At least since Charles de Gaulle with his famous hauteur, France has expected its presidents to incarnate a certain majesty, and those who do not, such as François Hollande — he vowed he would be a “normal” president — tend to fall out of favour.

Perhaps it is because I was a junior reporter at the time, and a British one at that, but I found François Mitterrand in the 1980s to be especially distant and pompously presidential: this was a man who relished the finer things in French life, including eating the (now endangered) tiny songbirds called ortolan buntings with his head hidden under a napkin to capture the delicate flavours and aromas. 

The presence of photos and three graphs – the technos that read this newspaper, and its editors, swoon over the use of data captured in telling graphic form. See The Rhetoric of Economics by Deirdre N. McClosky ,Second Edition: Chapter 3 ‘Figures of Economic Speech’ for the use of graphic representation as an integral part of economic rhetoric.

Mr. Mallet then addresses the pressing question of Macron’s insufferable arrogance, of the énarque, although not quite enunciated in such bald terms.

So is Macron peculiarly hateful? He has certainly failed to convince the French that he understands them. Among his supposed offences: he insensitively told a gardener who complained about a lack of work that he could find him a job in a restaurant just by crossing the road; he declared that while some of the poor were doing the right thing to overcome their problems, others were just “messing around”; and he poured scorn on greens and conspiracy theorists for wanting to delay the rollout of 5G for telecoms, likening them to “Amish” who wanted to “go back to using oil lamps”. 

Small wonder, perhaps, that an eccentric 28-year-old royalist felt the need to slap Macron in the face during a walkabout in a town in the south of France in June, or that Brigitte Granville, a village mayor in Burgundy and author of What Ails France?, said the official photograph of the Olympian president in her office “with his fixed and icy gaze gives me cold sweats every time I set eyes on it”. 

For brevity’s sake I will move to the end of Mr. Mallet’s not very convincing Macron apologetic, even if it is offered under the rubric of ‘The Meaning of Macron’!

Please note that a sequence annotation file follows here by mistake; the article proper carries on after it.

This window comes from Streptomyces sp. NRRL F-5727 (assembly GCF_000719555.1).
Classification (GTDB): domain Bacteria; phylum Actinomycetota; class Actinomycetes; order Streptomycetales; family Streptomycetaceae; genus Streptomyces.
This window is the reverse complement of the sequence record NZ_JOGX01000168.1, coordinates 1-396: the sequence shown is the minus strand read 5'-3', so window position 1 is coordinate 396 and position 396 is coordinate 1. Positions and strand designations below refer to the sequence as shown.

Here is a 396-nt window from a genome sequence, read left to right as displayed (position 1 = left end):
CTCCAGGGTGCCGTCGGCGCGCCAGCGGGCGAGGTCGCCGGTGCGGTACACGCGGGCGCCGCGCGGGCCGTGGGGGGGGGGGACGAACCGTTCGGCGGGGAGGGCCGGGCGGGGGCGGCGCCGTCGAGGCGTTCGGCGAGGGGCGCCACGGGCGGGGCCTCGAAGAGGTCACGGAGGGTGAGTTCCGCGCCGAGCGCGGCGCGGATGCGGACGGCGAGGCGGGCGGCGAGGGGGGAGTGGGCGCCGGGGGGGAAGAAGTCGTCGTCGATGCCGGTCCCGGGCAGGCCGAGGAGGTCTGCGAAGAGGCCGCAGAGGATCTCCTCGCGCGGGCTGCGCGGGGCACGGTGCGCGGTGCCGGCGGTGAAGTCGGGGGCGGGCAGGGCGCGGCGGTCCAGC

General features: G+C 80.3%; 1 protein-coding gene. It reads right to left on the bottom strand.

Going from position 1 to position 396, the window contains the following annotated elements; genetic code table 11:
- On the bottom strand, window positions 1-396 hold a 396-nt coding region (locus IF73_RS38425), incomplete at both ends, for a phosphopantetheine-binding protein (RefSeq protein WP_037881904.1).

After Trump, Brexit and Angela Merkel’s forthcoming retirement in Germany, that points to an intriguing conclusion for France and the west: Macron, who vowed to destroy the old politics (his 2016 book was called simply Revolution), has a chance to make history as the candidate of democratic continuity.

Macronism — that elusive middle way to modernise and liberalise France without compromising its economic sovereignty or the protective role of the state — is not dead. But it is in abeyance, blocked first by the shock of the gilets jaunes uprising and then by the need for 18 months of crisis management during the continuing pandemic. Both events triggered rare moments of downheartedness in Macron himself, but he soon bounced back. The question now is whether he will have the political skill — and the luck — to do it again and win a second term. 

Of the two explicators of the Macron and Macronism, at the very least, Mr. Mallet comes closest to presenting the Neo-Liberalism of Macron.

Macronism — that elusive middle way to modernise and liberalise France without compromising its economic sovereignty or the protective role of the state — is not dead.

A set of descriptors resembling an approximation of his political reason to be! The utter absence, in the Corporate and Neo-Liberal Press, of anything resembling frankness on Macron’s toxic Neo-Liberalism: in the watershed of the Economic Collapse of 2008, that can only appear as an expression of mendacity.

While my comment is not meant to be in anyway a definitive commentary, on either Hazareesingh’s nor Mallet’s essays, but to demonstrate that in the Corporate and Neo-Liberal Press, a frank discussion about Macrons utterly failed ‘Jupertarian Politics’ , that is Neo-Liberalism in an ersatz Napoleonic finery, is impossible. The reader will need to look to alternative sources of ‘news and commentary’ not controlled by corporations and their employees and academic hirelings!

Committed Observer

About stephenkmacksd

Rootless cosmopolitan,down at heels intellectual;would be writer. 'Polemic is a discourse of conflict, whose effect depends on a delicate balance between the requirements of truth and the enticements of anger, the duty to argue and the zest to inflame. Its rhetoric allows, even enforces, a certain figurative licence. Like epitaphs in Johnson’s adage, it is not under oath.'